A seismograph records the vibrations of the space trough the living presence of visitors.
Continuer la lecture de « 01.02.2018 PWT 05-2018 BREAKING THE WALL, GALERIE DU PALACE GOES TO MEXICO »
Healy’s Portrait of President-Elect on Display
“In November 1860, shortly after Abraham Lincoln was elected president, George Peter Alexander Healy (1813-1894) began the portrait on view in this gallery. Healy’s painting was the first portrait for which Lincoln posed following his election and also the last to show him without a beard. Prior to the election, Lincoln had received a letter from an eleven-year-old girl, who wrote that his appearance — as well as his chances for winning — would be improved if he grew whiskers. Lincoln replied that since he had never worn whiskers, the change might be viewed as an “affectation.” Three months later, however, while traveling from Illinois to Washington for his inauguration, Lincoln made a point of stopping in the young girl’s hometown, where he delighted in showing her his newly grown beard. Healy’s empathetic portrait of the clean-shaven president-elect records Lincoln’s features before the outbreak of the Civil War and the radical change in his appearance that followed, as documented in these photographs.”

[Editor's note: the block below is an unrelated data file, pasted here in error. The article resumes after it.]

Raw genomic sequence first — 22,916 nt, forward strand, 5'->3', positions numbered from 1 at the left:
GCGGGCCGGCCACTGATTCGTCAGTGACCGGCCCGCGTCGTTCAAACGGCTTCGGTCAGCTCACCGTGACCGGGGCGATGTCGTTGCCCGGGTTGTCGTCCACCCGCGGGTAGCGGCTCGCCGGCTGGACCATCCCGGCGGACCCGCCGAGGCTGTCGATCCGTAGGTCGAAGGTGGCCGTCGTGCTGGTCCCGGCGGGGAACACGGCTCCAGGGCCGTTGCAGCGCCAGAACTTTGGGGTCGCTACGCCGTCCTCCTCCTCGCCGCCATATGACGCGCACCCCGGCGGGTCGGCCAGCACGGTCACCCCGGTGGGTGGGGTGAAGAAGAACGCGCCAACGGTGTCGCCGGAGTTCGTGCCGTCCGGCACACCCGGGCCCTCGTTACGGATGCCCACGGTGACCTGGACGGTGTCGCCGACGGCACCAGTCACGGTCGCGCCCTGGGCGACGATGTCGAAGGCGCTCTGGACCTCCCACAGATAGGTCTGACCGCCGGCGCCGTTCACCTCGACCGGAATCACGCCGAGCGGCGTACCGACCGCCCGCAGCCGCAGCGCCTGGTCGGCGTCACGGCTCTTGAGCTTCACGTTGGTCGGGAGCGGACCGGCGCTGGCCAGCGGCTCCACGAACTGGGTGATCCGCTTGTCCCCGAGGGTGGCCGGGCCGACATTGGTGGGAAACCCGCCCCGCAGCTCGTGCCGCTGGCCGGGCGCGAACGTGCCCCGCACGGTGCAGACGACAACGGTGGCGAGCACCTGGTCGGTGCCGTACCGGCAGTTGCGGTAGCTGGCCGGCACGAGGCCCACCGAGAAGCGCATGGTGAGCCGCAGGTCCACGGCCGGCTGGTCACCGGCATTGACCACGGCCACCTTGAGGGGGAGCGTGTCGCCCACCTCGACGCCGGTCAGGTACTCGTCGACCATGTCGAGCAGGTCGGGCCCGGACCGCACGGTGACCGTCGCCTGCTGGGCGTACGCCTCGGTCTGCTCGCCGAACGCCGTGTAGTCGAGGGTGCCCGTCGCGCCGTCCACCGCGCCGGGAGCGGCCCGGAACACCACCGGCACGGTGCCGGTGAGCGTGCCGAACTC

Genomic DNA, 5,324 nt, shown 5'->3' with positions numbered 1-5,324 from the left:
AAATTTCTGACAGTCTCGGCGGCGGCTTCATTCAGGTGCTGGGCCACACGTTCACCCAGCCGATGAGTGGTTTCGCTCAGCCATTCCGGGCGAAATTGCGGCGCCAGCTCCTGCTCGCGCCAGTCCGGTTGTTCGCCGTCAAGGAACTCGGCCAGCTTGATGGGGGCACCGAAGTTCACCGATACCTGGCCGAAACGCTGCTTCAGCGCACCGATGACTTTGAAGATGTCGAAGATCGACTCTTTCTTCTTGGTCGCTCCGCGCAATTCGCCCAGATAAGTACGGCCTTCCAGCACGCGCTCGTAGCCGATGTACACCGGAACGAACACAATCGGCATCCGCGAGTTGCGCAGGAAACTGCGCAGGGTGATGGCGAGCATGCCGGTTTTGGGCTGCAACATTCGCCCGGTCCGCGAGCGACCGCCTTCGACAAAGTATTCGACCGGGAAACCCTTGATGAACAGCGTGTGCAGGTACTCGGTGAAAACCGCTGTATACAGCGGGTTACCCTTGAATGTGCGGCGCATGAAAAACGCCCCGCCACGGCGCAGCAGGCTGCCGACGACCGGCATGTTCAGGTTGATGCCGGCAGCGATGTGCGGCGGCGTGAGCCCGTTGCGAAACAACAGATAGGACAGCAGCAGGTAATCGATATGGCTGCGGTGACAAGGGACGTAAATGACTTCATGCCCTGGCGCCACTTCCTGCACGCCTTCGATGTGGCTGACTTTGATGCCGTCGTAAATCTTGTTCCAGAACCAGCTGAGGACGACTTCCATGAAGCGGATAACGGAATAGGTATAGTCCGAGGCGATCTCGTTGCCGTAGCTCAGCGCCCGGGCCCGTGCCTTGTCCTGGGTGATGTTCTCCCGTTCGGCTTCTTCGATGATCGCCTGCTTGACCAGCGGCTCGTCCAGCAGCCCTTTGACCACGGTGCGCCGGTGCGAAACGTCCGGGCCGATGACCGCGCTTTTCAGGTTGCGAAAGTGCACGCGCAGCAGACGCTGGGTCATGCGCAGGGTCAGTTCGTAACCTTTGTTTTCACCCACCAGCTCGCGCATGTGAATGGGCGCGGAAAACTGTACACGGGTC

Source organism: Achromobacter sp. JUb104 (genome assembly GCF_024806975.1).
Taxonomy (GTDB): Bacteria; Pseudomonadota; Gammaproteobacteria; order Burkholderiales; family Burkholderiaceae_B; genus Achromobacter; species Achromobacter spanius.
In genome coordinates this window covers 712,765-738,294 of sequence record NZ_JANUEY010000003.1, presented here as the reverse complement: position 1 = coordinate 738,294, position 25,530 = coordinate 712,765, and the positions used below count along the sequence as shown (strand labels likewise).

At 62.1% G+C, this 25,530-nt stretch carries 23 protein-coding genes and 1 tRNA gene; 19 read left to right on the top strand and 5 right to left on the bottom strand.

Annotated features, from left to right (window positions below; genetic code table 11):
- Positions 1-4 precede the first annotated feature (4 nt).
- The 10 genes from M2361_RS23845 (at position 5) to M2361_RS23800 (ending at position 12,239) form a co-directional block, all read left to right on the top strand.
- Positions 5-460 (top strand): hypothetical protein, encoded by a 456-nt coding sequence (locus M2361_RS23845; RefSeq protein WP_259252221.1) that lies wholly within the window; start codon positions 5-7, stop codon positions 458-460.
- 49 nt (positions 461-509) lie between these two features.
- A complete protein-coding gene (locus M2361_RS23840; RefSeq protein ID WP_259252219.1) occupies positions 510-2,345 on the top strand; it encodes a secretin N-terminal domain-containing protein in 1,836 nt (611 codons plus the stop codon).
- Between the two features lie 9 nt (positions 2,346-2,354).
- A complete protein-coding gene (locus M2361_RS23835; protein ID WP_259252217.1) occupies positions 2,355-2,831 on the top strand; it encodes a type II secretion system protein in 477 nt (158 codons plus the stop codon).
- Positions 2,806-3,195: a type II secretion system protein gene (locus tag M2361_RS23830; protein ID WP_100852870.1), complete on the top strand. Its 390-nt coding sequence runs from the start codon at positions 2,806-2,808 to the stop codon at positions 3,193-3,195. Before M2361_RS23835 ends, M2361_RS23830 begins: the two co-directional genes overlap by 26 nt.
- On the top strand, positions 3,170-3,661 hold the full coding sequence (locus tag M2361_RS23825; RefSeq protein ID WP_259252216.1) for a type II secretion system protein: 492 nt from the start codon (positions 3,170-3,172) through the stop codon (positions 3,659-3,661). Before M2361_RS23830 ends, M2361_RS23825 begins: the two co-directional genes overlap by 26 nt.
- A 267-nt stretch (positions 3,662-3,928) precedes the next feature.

Access to the complete pdf in progress :Dossier Lincoln 0418
Louis (Nicolas) Cabat (1812-1893)
“Cabat, a French landscape painter, born at Paris Dec. 24, 1812; studied painting under M. Camille Flers (1802-1868), and visited the most picturesque parts of France. He first exhibited in the “salon” of 1833 some landscapes which the critics pronounced to be too realistic; but he persevered in this style of painting till 1837, and became the founder of a school. From that period till 1848 he only contributed twice to the annual exhibitions (in 1840 and 1841), but since 1848 he has been a regular contributor. M. Cabat was elected a member of the Academy of Fine Arts in 1867, and unanimously chosen Director, in Nov., 1878, of the French School of Painting at Rome.” (Thompson Cooper, Men of the Time, 1884)
When director of the Villa, a young artist, Henri Lucien Doucet (1856-1895), sent a piece considered too bold (scene of Harem) which entailed the non-renewal of Cabat at the head of the Villa.
Cabat is considered a self-educated artist like his friend of early days, Charles Jacque. “Charles Jacque had first been introduced to these Old Masters early in his career (he was 17 years old in 1830) when Louis Cabat, then a young porcelain painter who lived next door to Jacque (passage Saint-Antoine), took him to the Bibliothèque Nationale where they looked at prints by or after the work of Poussin, Lorrain, Dürer, and Rembrandt.” (Rehs Gallery)
PWT 04-2018 Louis Cabat